Showing posts from January, 2012

Seething Wells: Prizes and Processions

Filter Beds, 2010 courtesy N. Jackman The winners of the S.W. Wildlife Competition have been  notified of their prizes. Thank you to those who also sent photos. One of the prizes, is a place on the London Bat Group/Community Brain Batty Boat Trip. The boat trip has been held annually (every June 8th) since 2006, in order to monitor the bat activity along the R. Thames between Steven's Eyot and Hampton Court Bridge. This type of 'time series' data is invaluable in monitoring the diversity of species, levels of bat activity and any change along this stretch of the river. We time the boat trip to be alongside Seething Wells, as the Daubenton's bats are 'light sampling ' within their roost. Over the years we have noted changes in the local bat population, especially a reduction in the number of species.  This includes the loss of serotine (now rarely recorded in the borough) and the decline in  Natterer's bat registrations, only ever recorded foraging arou

Seething Wells: Surbiton Planning Sub-Committee 11.1.12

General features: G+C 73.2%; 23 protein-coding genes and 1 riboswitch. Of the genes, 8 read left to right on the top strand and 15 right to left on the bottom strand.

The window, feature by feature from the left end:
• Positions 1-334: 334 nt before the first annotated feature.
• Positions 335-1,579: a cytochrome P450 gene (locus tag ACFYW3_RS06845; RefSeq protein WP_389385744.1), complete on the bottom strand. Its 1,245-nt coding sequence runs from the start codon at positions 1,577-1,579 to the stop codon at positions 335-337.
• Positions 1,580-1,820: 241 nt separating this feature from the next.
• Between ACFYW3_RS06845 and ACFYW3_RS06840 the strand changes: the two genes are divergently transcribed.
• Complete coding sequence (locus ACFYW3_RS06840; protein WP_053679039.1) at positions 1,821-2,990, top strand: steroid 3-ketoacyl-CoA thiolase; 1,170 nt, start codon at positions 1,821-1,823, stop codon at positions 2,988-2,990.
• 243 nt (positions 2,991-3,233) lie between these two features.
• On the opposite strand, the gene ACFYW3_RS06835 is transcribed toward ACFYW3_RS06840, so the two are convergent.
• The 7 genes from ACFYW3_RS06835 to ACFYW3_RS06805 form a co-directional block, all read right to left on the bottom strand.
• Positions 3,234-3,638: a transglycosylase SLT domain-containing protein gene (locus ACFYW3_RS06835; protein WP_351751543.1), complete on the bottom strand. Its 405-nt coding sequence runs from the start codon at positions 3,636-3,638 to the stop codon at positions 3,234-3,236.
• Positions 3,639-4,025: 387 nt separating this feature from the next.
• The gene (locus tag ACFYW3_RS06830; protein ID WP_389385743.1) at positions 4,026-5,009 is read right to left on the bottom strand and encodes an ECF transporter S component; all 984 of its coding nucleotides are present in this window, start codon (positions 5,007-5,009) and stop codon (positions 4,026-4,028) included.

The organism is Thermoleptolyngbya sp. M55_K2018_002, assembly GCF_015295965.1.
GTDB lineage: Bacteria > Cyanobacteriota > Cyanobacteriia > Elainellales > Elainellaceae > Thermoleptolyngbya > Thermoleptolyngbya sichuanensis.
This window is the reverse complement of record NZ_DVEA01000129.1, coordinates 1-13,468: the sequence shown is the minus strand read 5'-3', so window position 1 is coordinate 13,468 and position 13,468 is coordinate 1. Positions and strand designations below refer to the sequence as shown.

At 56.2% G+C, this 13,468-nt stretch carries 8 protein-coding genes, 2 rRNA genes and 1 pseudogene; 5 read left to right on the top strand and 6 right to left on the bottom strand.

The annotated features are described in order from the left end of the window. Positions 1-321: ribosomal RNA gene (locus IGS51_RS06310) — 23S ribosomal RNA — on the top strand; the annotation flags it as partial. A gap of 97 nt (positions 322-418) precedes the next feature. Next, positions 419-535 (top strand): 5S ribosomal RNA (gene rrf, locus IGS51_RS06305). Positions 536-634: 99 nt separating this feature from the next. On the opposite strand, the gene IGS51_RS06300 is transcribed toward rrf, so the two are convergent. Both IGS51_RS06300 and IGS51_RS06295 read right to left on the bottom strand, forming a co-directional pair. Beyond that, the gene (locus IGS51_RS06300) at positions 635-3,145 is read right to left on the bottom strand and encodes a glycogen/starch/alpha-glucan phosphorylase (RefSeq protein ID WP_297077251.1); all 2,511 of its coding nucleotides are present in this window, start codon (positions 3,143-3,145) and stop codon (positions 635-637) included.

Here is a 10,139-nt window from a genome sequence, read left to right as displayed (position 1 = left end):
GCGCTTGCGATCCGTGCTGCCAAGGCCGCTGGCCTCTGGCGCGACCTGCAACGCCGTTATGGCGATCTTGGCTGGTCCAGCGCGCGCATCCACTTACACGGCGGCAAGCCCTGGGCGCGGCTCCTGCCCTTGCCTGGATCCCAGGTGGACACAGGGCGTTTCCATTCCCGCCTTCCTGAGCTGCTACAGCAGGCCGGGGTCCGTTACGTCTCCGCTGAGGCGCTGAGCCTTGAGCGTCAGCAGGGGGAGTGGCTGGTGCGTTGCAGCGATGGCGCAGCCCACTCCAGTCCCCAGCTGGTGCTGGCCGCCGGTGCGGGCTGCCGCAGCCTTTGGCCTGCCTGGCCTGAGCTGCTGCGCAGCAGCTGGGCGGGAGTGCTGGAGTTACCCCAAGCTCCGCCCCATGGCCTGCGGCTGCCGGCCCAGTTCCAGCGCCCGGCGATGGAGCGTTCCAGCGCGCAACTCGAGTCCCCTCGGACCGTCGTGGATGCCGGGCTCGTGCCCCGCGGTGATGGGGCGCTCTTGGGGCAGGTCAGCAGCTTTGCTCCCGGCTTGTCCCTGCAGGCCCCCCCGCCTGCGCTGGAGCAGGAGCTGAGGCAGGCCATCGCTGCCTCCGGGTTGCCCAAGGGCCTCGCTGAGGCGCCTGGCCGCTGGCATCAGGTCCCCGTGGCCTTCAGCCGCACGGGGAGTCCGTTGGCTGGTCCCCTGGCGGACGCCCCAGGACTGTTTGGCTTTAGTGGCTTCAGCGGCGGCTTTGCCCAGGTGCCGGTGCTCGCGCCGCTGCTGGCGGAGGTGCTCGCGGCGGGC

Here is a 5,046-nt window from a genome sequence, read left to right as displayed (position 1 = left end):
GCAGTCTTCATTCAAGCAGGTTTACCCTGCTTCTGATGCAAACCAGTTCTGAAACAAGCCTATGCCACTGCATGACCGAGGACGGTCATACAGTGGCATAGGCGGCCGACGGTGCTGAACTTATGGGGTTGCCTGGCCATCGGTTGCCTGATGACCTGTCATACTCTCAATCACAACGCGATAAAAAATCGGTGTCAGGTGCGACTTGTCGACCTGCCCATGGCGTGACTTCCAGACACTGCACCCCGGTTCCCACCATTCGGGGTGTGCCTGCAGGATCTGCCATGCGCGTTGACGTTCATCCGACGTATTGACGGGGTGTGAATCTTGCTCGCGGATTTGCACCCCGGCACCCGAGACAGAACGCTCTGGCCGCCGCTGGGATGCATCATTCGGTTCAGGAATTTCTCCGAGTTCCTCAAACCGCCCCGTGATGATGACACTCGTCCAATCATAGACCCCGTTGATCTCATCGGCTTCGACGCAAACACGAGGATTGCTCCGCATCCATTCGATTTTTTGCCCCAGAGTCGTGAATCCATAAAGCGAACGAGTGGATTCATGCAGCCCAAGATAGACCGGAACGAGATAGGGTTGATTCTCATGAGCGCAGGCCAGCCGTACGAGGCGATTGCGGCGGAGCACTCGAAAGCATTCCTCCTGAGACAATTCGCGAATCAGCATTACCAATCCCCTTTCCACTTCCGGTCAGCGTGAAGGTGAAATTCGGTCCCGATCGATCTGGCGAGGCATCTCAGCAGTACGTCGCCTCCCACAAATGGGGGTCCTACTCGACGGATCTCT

Lapwing night-roost 2.1.12 Councillors presided over a packed hall at Dysart School, Surbiton to hear the application 11/16502/FUL for the development of filter beds to provide 64 residential homes on floating pontoons, 92 berth marina and lock gate, restaurant, landscaping and car parking; as enabling development to provide publically accessible nature reserve, riverside walk, heritage and education centre, flood storage and river taxi stop. After a short presentation about the scheme from officers, community voices railed for over an hour, as people spoke passionately about the: ·          wildlife issues, the objections from Natural England and the London Bat Group; ·          the loss of heritage and the failure to recognise the importance of this unique site; ·          the impact on water sports and river safety and the objection from Sport England; ·          the unconvincing community benefits, especially the flood cell, which would be ineffective as a flood